Newspaper Page Text
By BERNICE CONE.
Maida Lane, teacher at Primary No.
5, shrugged into her yellow sweater
and went out, locking the door of the
empty school house after her. She had
always loved yellow. It was. she said,
the color of spring sunshine and daffo
dils. Unfortunately it was also the col
or of a slip of paper that rustled hate
fully In the sweater pocket as she
walked-a telegram from Phil Drew.
"Due in New York Monday. 10 a. m.
Bride with me," it announced cheer
"Bride with rae" had resolved Itself
Into a maddening refrain. Everything
that she did kept time to lt.
The road from the schoolhouse to her
home was an unfrequented one. A
little way down It stood a great red
oak tree. Bob was waiting there as
usual. Quite suddenly Maida threw
her arms around his neck and sur
prised herself by sobbing her heart out
against his tan coat. "Woof!" said
thc'collie huskily; "Woof!"
.The worst of it is. Bob." said the
girl, sitting np at length. "I haven't
the right to feel this way. even. Just
because you've pone with a fellow all
through high school doesn't make you
engaged to him. And if he enlists and
goes ac.oss the water, and you knit
for him, and pray for him. and write
to him. and he writes to you, and you
send him candy and cigarettes and ?
things, and he sends you souvenirs,
and-and-why, you haven't any call
to resent It if he gets married, have
yon? And there's no reason at all why
you should get bitter over it."
"And, Bob," continued the dog's mis
tress earnestly, "if you've so far for
gotten your human nature as to he too
frankly happy when the letters came,
and too openly puffed up over the. sou
venirs, why. then, you must expect
Brookville to smile a little, and pry a
little, and pity you some when you
receive a telegram like this.
"So we'll be awfully nice to Mr. and
Mrs. Philip Drew, but not too nice, or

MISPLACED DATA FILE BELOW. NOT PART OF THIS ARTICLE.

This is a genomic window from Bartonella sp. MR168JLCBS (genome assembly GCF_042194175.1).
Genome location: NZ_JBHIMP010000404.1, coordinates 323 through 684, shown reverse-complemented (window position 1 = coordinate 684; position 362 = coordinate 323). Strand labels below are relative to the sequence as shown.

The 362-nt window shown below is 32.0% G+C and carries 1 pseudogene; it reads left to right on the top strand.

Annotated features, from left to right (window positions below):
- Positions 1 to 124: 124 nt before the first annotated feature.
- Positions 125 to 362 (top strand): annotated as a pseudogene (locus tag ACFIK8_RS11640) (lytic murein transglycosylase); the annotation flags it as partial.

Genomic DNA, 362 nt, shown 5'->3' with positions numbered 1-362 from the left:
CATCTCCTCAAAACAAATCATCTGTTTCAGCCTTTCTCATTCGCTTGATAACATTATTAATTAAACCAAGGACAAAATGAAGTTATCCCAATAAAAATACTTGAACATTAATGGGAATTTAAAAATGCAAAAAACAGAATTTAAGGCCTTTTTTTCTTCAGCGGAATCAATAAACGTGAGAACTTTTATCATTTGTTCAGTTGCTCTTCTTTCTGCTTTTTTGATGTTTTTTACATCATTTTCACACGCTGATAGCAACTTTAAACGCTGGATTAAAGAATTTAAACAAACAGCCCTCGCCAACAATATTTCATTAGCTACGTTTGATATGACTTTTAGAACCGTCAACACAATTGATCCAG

Brookville will kr. ow how we feel-and
that's one thins. Bob: Brookville may
guess that we feel badly, but it's never
going to know absolutely certain, sure. '
Come on, boy; let's be happy! Race
you !" .-.
With a brave little attempt at laugh
ter from Maida and a joyous bark from
Bob they were off.
On Monday afternoon, as the teacher
of No. 5 again reached for her yellow
sweater, a shadow fell across the
schoolhouse floor. She looked np
quickly. Phil Drew's six feet filled the
door frame. The sunlight back of him
gave to his figure the illusion of a
statue done in bronze. Maida's heart
began to beat a glad welcome that was
as quickly drowned in the refrain,
"Bride with me."
She held out her hand formally.
"Phil Drew!" she exclaimed, with a
smile and what she considered the ?
proper amount of polite interest. "I'm (
so glad to see you hack again !"
: The bronze statue blinked in amazpd
chagrin. "Didn't you get my telegram?" |
It demanded. >
"Of course. It was so thoughtful .
of you to let me know just when you '
were coming. I want to congratulate t
you," she continued sweetly. "It will (
give me a great deal of pleasure to (
meet Mrs. Drew."
"Huh?" inquired the bronze one, too (
dazed for elegance of speech.
"I'm looking forward to meeting Mrs. j
Drew," Maida repeated, slightly puz- }
zled in her turn. "Your-your telegram (
"That we were due at ten." Inter- j
rupted Phil. "I hoped you'd meet me."
"Why-" she faltered. "I-I didn't ,
think you would want me to." t
Phil frowned. "Look here. Maida," j
h> protested. "I don't know what you're j
driving at, but you don't seem over- j
joyed to see me, that's sure. If there's j
someone else, why don't you say so, ,
J'No," said Maida with the tragic j
finality of eighteen, "there will never j
be anyone else for rae."
Lieutenant Phillp Drew seized hun- <
grlly upon this assurance, and would ?
have seized hungrily upon Maithr, but !